Photo 2/7 | Maxxair MaxxFan 4500k Install 2 | 1 Clearing layers of roof sealant and removing the existing vent proved to be the toughest part of the install. Although, the guys at Pick-Up Parts had it off in less than 10 minutes.
Photo 3/7 | Maxxair MaxxFan 4500k Install 3 | 2 Once the original vent was removed, the mating surface on the trailer was cleaned and prepped with new roof sealant putty. The MaxxFan was dropped in place, secured with the supplied screws, and a healthy layer of self-leveling roof sealant applied over the screws and mating surfaces to ensure no future roof leaks. Luckily for us, the trailer was pre-wired from the factory for a vent fan, so all we had to do was make two connections for the DC-powered MaxxFan.
Photo 4/7 | Maxxair MaxxFan 4500k Install 4 | 3 The last thing to do was installing the interior trim ring. Not all vent fans are built the same and neither are all RVs. The MaxxFan comes with a cut-to-fit trim ring. All we had to do was cut the new part to match the old part’s height. A jigsaw or body saw works best here.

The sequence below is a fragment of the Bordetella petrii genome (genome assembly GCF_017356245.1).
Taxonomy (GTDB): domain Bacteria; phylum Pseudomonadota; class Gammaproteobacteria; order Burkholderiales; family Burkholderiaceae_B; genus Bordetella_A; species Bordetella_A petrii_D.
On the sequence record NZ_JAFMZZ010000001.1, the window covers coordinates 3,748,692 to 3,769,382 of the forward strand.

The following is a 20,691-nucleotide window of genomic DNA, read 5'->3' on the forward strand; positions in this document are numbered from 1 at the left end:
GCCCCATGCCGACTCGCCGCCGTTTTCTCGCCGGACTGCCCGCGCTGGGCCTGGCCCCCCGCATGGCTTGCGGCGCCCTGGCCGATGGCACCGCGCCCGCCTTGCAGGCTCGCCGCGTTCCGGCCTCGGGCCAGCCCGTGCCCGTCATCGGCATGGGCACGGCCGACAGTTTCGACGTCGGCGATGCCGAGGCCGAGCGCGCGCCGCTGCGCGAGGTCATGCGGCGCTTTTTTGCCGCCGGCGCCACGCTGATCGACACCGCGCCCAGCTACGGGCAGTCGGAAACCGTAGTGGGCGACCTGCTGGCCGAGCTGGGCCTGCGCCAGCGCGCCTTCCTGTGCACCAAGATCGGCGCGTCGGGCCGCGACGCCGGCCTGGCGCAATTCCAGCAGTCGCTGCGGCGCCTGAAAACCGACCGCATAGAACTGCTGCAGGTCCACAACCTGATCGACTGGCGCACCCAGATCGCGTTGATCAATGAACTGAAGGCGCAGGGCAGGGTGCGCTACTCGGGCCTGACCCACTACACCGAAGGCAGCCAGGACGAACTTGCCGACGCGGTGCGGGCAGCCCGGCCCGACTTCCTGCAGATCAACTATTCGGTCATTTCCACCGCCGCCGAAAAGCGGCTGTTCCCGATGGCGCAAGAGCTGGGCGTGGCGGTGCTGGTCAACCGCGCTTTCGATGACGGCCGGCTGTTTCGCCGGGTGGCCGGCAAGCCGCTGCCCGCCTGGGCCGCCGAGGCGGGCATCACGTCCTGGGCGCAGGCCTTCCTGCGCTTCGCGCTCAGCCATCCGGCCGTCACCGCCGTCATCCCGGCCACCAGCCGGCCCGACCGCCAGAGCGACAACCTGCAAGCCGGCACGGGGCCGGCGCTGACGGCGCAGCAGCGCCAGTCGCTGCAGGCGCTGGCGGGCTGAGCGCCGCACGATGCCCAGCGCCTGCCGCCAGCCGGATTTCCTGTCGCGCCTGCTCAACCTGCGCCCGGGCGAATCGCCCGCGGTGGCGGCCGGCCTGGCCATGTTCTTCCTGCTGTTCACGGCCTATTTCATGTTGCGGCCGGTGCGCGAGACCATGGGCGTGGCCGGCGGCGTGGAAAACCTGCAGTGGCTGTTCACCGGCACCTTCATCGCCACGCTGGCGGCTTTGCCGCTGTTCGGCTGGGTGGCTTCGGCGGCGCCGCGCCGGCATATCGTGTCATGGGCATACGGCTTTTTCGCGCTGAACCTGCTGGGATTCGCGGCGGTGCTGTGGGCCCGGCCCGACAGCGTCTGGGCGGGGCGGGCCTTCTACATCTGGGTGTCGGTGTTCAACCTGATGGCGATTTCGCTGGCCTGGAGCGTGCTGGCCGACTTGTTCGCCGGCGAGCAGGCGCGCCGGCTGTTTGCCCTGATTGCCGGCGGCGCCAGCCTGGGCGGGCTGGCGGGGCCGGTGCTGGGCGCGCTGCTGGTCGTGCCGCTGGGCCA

Photo 5/7 | Maxxair MaxxFan 4500k Install 5 | 4 Close-up of the fan’s control panel shows buttons for direction of flow (in or out), power open or close, rain sensor, and auto temperature, as well as all on or all off. Should the fan loose power unexpectedly, there is also a manual control for the lid on the opposite side of the fan.
Photo 6/7 | Maxxair MaxxFan 4500k Install 6 | 5 An LCD screen on the remote shows exactly what the MaxxFan is currently doing. This makes operating it extremely easy. We liked the backlit screen, especially at night. With the lights off and while in bed, adjusting the fan settings did not necessitate climbing out of bed or even finding a flashlight.
Photo 7/7 | Maxxair MaxxFan 4500k Install 7 | 6 The remote controls all the MaxxFan’s functions. We’ll never have to get out the stepladder (8 foot ceiling…) to mess with the vent ever again.